What the microscope did to unlock the secrets of biology, the “chemiscope” is intended to do, to revolutionize chemistry. The ultimate goal for chemist Ara Apkarian and colleagues is to observe chemistry in the act, to see the making and breaking of bonds in real-space and real-time. Read more.


In a tsunami, devastation is created by far more than the wave itself. Debris that hits homes and other structures plays a huge role in a tsunami’s destructive power. Engineers from across the country have teamed up to design and carry out a series of large-scale tests aimed at better understanding exactly what happens when debris strikes. Read more. 


A High-Performance First Year for Stampede

Sometimes, the laboratory just won’t cut it.

After all, you can’t recreate an exploding star, manipulate quarks or forecast the climate in the lab. In cases like these, scientists rely on supercomputing simulations to capture the physical reality of these phenomena—minus the extraordinary cost, dangerous temperatures or millennium-long wait times.

When faced with an unsolvable problem, researchers at universities and labs across the United States set up virtual models, determine the initial conditions for their simulations—the weather in advance of an impending storm, the configurations of a drug molecule binding to an HIV virus, the dynamics of a distant dying star—and press compute.

And then they wait as the Stampede supercomputer in Austin, Texas, crunches the complex mathematics that underlies the problems they are trying to solve.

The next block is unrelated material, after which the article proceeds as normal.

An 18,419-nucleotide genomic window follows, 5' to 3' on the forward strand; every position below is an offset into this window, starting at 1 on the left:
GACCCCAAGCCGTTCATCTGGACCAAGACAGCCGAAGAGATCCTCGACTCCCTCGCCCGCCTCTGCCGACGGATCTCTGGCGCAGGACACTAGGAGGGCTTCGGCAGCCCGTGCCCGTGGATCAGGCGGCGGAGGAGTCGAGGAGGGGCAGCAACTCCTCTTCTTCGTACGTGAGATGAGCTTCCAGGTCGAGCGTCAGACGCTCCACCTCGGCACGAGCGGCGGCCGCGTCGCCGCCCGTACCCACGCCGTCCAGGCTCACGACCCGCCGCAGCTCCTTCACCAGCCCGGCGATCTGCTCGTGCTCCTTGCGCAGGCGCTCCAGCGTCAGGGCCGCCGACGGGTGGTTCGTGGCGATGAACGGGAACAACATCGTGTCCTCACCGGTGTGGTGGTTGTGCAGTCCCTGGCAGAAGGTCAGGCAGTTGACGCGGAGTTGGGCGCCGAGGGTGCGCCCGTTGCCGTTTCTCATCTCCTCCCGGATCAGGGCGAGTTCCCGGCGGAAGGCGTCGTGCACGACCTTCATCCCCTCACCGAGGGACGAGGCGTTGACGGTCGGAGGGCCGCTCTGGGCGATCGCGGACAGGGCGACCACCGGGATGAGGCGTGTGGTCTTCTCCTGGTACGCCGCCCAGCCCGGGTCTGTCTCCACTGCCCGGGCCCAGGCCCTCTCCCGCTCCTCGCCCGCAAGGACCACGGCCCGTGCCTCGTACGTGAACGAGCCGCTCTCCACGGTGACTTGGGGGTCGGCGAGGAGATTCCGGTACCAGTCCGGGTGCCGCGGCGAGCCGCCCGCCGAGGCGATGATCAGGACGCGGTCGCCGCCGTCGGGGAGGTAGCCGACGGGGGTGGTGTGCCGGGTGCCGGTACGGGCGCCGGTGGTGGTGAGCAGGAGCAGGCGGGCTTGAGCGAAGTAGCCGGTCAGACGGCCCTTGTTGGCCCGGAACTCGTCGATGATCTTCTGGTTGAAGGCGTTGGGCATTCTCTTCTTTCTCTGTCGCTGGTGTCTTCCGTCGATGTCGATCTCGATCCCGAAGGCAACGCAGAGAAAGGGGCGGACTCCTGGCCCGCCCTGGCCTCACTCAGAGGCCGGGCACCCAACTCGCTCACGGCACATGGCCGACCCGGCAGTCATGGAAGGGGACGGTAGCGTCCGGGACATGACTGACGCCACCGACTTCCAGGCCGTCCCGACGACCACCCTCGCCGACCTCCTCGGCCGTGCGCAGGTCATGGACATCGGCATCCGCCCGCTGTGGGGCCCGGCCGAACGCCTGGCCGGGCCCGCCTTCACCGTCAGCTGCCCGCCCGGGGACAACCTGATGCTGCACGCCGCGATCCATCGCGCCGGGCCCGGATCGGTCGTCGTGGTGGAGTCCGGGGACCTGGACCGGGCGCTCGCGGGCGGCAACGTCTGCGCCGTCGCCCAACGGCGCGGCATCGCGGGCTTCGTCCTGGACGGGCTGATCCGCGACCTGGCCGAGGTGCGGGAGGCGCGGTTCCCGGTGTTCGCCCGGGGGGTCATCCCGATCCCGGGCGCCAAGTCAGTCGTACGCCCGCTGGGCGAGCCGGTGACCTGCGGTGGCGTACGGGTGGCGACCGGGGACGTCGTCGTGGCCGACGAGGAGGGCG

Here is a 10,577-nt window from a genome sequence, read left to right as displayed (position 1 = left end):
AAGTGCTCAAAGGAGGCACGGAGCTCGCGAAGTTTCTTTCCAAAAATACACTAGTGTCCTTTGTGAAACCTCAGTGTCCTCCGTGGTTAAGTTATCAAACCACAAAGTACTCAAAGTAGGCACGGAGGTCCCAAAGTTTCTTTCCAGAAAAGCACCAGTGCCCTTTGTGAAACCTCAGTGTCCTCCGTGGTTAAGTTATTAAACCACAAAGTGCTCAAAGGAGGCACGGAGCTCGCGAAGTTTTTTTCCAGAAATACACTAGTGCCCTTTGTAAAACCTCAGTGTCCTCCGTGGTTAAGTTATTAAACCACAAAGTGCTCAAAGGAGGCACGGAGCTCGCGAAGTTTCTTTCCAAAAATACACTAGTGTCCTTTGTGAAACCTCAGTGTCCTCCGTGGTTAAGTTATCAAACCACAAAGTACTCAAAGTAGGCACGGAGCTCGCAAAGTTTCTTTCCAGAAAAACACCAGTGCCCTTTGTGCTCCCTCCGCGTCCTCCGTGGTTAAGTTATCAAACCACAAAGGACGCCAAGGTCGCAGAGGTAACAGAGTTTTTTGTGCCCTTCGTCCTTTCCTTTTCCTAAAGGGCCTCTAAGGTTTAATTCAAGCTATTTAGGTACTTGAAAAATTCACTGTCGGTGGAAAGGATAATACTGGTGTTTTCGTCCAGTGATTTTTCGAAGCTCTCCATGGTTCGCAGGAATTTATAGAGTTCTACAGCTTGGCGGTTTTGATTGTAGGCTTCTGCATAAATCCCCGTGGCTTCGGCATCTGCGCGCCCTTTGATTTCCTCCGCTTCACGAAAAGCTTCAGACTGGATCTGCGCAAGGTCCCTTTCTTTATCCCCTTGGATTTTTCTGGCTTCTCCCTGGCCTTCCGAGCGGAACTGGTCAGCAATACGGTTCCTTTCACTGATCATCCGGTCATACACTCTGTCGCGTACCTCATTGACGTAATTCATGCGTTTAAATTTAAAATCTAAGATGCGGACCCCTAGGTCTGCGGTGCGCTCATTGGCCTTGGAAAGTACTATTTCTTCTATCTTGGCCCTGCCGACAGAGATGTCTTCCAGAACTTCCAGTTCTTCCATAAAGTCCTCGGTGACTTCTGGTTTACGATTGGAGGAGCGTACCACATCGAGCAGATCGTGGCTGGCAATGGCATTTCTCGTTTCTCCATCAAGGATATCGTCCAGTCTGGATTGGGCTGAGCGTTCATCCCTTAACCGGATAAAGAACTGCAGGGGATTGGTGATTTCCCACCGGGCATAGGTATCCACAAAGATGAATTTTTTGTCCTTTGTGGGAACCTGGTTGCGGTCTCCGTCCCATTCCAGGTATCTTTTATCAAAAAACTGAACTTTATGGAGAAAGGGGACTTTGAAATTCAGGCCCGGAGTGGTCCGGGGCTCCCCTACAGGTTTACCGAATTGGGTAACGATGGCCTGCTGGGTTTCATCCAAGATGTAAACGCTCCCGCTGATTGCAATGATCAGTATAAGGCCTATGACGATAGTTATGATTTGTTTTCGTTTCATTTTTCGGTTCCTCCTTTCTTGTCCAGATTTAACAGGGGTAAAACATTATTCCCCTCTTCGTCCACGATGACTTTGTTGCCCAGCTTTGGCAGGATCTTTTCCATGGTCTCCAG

By harnessing thousands of computer processors, Stampede returns results within minutes, hours or just a few days (compared to the months and years without the use of supercomputers), helping to answer science’s—and society’s—toughest questions.

Stampede is one of the most powerful supercomputers in the U.S. for open research, and currently ranks as the seventh most powerful in the world, according to the November 2013 TOP500 List. Able to perform nearly 10 trillion operations per second, Stampede is the most capable of the high-performance computing, visualization and data analysis resources within the National Science Foundation’s (NSF) Extreme Science and Engineering Discovery Environment (XSEDE).

Find out more about Stampede and the discoveries it enabled in its first year.


Working to understand how brain circuitry controls how we move, bioengineer Gert Cauwenberghs and his colleagues are hoping to develop new technologies to help patients with Parkinson’s disease and other debilitating medical conditions. Read more.